Modern organisations have new issues that organisations did not face during the 1800s. We are at an age where ‘Knowledge is power’ (Sir Francis Bacon, 1597), information technology advancement is the focus of global economy, resulting in a knowledge-based economy. Education is made much accessible for many and thus the idea of ‘planning’ is viewed more important than ‘doing’. Developed countries such as USA and UK, aims to be an ‘idea hub’ where people generate and contribute proposals of new products and services, producing what is call ‘knowledge work’ (Bratton, et al., 2010). The process of mass manufacturing the end product will be delegated to developing countries where labour costs are considerably low. This further demonstrates Taylor’s approach of scientific management of removing the ‘thinking’ from ‘working’. In such workspace, workers require little skills that can be acquired easily by following instructions from managers. Even in healthcare industries, where work has to be done firsthand, can be further divided to consumers for the part of ‘indirect’ labour (Baldoz, et al., 2001). Specialized professionals in these fields will give advice and allow the manual work to be done by those of lesser skill. On the other hand, there is also a realisation that ‘planning’ and ‘doing’ are interlinked closely for new corporations that thrive on creativity and innovations. Silicon Valley arise due to the fact that ideas and improvisation of current technology were derived from understanding the process of work, thus allowing the ‘planning’ to ensue, reaching greater heights (Kenny, 2000).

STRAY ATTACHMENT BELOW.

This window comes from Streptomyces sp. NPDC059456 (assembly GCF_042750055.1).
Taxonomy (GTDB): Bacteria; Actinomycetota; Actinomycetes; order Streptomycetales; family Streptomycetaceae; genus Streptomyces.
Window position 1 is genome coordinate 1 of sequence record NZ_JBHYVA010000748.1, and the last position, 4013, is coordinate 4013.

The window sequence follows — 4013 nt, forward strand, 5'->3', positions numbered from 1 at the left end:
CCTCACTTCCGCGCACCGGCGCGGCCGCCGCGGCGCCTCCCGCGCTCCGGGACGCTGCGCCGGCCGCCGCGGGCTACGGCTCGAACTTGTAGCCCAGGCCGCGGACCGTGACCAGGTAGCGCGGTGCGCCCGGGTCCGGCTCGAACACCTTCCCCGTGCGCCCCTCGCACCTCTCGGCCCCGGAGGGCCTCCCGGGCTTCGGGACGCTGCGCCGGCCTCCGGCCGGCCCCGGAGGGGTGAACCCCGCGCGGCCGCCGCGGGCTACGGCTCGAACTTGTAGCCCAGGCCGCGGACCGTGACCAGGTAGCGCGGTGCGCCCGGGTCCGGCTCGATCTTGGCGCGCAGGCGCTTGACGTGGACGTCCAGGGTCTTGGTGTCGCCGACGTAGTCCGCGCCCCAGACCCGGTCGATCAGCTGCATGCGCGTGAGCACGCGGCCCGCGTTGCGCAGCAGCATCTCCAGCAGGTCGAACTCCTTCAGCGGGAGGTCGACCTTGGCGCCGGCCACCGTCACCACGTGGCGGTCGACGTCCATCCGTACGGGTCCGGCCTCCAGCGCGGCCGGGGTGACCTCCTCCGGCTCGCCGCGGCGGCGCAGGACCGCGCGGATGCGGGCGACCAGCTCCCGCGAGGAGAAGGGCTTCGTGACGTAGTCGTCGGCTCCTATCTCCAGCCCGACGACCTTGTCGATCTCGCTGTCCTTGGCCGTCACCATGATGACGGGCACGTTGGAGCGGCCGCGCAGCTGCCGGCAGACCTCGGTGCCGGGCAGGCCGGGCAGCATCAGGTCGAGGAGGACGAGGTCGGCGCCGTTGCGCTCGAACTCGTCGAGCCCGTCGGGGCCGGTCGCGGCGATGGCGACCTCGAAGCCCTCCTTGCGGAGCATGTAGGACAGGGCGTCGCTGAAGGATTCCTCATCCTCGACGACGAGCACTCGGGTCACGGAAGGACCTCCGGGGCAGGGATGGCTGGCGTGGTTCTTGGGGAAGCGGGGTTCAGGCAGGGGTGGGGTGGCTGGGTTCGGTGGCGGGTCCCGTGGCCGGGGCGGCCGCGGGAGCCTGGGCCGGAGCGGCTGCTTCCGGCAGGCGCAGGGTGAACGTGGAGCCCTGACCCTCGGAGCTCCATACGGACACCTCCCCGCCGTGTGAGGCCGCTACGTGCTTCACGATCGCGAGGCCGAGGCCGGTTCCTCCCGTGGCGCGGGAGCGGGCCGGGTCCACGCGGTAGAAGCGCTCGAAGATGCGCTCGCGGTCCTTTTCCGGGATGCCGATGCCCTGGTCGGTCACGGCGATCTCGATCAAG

It was also mentioned by Nanda that the planning process cannot be alienated from the work as they are more closely related than before (Nanda, 2006). Recent idea generation conventions such as TED (Technology, Entertainment, Design) have also encouraged ideas from all walks of life that will contribute to society and also provided a platform for the idea to turn into action. It is without a doubt that the brains and brawn of the working environment has to work hand in hand in order for improvements to be made. With the current emergence on entrepreneurship, direct involvement in the work is necessary for the idea to be put into action. Only when the ‘planning’ process is up to a stage where mass production and cost effectiveness goals of the organisation becomes the next priority will the ‘working’ be extracted out for lower skilled labour. Despite that, it should be stressed upon that the delegation of the manual works not to be too distant and alleviated from the initial process, in the long run to allow acclimatization of products for the ever-changing economy. Thus Taylor’s approach of separating the work process is not entirely exhausted but to be adjusted towards a sufficient level. Along with the global shift into a ‘knowledge economy’ Taylor’s original approach of scientific management has lesser influence in contemporary organisations. There is lesser manual work required and thus the type of managerial practice to be used have to adapt accordingly (Walker, 1993). In the view of technological advances and ease of transportation, the service industry cannot adopt Taylor’s approach of minimising handling of components and materials where human movement is to be neglected (Boyd, 2011). There are different levels of applications of Taylorism due to the different issues and environment organisations face. Scientific management is still widespread in developing countries where the cheap labour are exploited by major corporations, however in developed countries where the preponderance of labour deals with services, Taylor’s approach does not seem to be suitable. Nevertheless, it is certain to say that Taylor’s approach is still applicable in modern organisation management, the limit to be determined by how acceptable and appropriate the practices are. As contemporary organisational behaviour tends towards ‘postmodernism’, scientific management has definitely developed to accustom to changes in social system (Bratton, et al., 2010). The essence of today’s management practice is the flexibility of change management. Only where companies are able to evolve with time, will they survive economically, thus the management practice cannot stay with traditional stereotypes such as Taylorism (Irwin, 2012). In due course, we must acknowledge that Taylorism is the foundation of the modernised form of management corporations have adopted in this never-ending rat race.